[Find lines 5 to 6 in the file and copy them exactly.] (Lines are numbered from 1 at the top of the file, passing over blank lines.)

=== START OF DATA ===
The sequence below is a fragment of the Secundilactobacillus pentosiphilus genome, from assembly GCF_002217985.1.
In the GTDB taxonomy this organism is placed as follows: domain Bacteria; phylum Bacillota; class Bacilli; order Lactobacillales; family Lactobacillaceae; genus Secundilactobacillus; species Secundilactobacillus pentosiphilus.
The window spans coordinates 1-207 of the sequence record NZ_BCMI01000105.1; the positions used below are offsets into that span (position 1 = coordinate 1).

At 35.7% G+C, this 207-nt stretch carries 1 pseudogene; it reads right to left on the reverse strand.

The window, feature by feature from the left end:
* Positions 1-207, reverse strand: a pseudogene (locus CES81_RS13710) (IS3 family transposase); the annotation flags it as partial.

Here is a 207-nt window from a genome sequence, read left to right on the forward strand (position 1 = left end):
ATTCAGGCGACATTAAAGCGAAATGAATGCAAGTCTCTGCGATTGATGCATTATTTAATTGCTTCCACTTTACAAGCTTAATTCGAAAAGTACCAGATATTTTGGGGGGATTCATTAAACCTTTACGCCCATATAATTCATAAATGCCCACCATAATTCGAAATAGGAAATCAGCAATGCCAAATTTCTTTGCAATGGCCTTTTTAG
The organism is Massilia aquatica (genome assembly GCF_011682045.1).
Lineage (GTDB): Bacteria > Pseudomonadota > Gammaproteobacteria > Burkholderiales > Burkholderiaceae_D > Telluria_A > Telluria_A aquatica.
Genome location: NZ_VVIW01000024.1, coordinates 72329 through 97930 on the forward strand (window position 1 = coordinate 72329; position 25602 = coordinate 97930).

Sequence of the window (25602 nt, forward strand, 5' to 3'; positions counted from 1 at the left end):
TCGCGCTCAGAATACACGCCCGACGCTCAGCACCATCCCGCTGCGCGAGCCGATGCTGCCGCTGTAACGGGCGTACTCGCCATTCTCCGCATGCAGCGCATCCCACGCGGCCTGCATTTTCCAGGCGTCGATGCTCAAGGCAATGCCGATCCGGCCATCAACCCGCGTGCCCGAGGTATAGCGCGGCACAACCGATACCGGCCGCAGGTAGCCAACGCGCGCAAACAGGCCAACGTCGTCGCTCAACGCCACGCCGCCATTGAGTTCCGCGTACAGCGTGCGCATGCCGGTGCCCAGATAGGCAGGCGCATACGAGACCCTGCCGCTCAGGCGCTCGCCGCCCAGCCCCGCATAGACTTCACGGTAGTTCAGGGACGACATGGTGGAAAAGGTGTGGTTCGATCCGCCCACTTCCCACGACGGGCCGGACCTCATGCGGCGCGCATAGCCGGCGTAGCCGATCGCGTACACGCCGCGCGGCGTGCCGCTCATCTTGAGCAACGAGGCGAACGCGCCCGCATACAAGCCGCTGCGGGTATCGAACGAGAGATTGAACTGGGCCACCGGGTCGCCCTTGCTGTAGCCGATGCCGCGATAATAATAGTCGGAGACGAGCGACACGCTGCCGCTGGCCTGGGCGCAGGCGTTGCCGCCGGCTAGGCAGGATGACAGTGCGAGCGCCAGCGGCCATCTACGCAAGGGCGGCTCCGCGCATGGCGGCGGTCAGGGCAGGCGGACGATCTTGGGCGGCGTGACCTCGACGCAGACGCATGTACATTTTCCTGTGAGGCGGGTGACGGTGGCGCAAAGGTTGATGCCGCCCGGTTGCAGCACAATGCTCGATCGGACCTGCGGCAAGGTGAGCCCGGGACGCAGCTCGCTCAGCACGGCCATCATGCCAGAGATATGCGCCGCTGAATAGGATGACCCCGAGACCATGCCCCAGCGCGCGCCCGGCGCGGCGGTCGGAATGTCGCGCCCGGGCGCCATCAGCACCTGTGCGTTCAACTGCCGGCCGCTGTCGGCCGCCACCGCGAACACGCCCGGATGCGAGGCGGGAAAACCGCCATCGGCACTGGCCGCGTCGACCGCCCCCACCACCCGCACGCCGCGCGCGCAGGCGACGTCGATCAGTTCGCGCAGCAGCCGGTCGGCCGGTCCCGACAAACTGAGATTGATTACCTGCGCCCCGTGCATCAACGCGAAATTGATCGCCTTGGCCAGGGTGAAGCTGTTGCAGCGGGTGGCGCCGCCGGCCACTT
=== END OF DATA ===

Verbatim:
The window, feature by feature from the left end:
* Positions 1-207, reverse strand: a pseudogene (locus CES81_RS13710) (IS3 family transposase); the annotation flags it as partial.